ACE Inhibitors Drug Design
The discovery of an orally inactive peptide from snake venom established the important role of angiotensin converting enzyme (ACE) inhibitors in regulating blood pressure. This led to the development of Captopril, the first ACE inhibitor. When the adverse effects of Captopril became apparent new derivates were designed. Then after the discovery of two active sites of ACE: N-domain and C-domain, the development of domain specific ACE inhibitors began.
Read more about ACE Inhibitors Drug Design: Development of First Generation ACE Inhibitors, Discovery of 2 Active Sites: C-domain and N-domain, Drug Design of Keto-ACE and Its Ketomethylene Derivatives, Drug Design of Silanediol, Phosphinic Peptides
Other articles related to "ace inhibitors drug design, inhibitor, ace":
... RXPA380 was the first inhibitor that was highly selective of the C-domain of ACE, it has the formula Phe-Phe-Pro-Trp ... accommodate in the active site of germinal ACE ... Modeling of RXPA380-ACE complex showed that the pseudo-proline residue of the inhibitor was surrounded by amino acids similar to that of the N-domain thus interactions with S2 ...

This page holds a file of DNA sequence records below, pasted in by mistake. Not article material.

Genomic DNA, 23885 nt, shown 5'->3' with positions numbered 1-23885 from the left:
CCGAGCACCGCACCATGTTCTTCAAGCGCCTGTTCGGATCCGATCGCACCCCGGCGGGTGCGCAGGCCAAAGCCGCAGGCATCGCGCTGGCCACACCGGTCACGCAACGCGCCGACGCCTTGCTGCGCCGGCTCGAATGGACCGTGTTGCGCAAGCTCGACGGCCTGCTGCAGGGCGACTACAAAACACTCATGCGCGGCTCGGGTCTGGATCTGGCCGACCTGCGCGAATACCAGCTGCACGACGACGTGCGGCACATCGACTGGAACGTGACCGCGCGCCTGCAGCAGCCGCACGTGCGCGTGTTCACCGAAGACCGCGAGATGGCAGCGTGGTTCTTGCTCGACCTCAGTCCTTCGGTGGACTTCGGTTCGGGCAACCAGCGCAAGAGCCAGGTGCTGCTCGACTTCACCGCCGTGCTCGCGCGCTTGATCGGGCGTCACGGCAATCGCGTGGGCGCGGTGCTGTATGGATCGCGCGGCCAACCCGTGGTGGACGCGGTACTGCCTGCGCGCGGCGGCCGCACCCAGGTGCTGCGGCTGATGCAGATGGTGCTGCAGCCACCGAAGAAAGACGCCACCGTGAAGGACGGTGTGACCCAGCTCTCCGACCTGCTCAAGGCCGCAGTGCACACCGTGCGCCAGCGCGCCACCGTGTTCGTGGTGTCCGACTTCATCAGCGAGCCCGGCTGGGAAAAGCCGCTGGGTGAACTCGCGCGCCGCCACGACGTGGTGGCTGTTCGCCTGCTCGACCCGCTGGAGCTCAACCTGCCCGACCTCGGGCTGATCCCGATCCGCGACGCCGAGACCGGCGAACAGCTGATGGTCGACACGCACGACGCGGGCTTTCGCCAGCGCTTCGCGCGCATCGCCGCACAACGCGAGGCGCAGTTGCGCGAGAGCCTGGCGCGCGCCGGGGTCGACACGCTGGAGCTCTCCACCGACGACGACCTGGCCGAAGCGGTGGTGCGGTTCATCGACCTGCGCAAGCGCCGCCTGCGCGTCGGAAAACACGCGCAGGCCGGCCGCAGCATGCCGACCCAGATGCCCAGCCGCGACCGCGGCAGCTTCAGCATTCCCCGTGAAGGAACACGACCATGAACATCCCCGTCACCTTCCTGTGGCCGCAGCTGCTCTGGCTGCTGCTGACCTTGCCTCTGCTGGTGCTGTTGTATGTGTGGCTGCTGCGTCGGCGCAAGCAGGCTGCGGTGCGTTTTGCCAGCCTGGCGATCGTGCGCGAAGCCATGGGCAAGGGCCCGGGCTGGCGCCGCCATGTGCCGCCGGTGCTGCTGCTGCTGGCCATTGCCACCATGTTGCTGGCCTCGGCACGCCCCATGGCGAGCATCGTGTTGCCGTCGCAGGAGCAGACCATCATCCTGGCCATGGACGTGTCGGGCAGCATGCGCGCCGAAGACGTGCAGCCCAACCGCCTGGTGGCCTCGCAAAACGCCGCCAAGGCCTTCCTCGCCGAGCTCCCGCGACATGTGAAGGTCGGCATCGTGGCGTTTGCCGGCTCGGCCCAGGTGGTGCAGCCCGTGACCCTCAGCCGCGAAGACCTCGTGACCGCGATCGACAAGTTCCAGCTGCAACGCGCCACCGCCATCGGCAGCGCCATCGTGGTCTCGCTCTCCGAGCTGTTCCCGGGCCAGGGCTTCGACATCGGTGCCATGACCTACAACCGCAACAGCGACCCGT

Famous quotes containing the words design, drug and/or ace:
“With wonderful art he grinds into paint for his picture all his moods and experiences, so that all his forces may be brought to the encounter. Apparently writing without a particular design or responsibility, setting down his soliloquies from time to time, taking advantage of all his humors, when at length the hour comes to declare himself, he puts down in plain English, without quotation marks, what he, Thomas Carlyle, is ready to defend in the face of the world.”
—Henry David Thoreau (18171862)
“If an addict who has been completely cured starts smoking again he no longer experiences the discomfort of his first addiction. There exists, therefore, outside alkaloids and habit, a sense for opium, an intangible habit which lives on, despite the recasting of the organism.... The dead drug leaves a ghost behind. At certain hours it haunts the house.”
—Jean Cocteau (18891963)
“I do not object to Gladstones always having the ace of trumps up his sleeve, but only to his pretence that God had put it there.”
—Henry Labouchere (18311912)